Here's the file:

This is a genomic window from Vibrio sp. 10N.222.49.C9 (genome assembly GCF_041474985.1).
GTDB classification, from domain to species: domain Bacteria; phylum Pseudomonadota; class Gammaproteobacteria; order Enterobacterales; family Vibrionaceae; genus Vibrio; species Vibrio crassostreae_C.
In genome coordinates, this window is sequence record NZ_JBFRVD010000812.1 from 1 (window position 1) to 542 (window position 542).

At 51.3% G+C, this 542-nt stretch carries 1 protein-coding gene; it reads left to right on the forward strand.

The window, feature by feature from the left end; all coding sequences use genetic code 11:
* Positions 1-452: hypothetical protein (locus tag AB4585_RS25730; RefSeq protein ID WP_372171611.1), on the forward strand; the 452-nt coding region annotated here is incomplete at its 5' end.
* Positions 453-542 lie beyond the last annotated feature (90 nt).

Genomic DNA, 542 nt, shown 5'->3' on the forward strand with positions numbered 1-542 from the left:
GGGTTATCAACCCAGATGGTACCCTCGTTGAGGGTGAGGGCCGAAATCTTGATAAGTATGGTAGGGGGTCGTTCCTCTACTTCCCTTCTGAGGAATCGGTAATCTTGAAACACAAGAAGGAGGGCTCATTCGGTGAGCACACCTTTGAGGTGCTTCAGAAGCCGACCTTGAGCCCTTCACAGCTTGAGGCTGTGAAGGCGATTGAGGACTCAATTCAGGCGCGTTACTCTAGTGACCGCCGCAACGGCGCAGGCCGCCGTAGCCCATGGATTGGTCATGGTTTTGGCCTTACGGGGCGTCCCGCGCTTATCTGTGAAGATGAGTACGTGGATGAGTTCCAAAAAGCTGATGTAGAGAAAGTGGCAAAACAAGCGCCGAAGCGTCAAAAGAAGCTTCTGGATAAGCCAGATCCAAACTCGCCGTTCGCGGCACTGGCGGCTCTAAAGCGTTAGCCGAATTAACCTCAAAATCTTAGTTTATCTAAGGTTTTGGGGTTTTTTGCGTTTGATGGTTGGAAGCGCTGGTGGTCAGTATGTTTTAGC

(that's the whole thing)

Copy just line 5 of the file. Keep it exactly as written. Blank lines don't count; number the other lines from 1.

The window, feature by feature from the left end; all coding sequences use genetic code 11: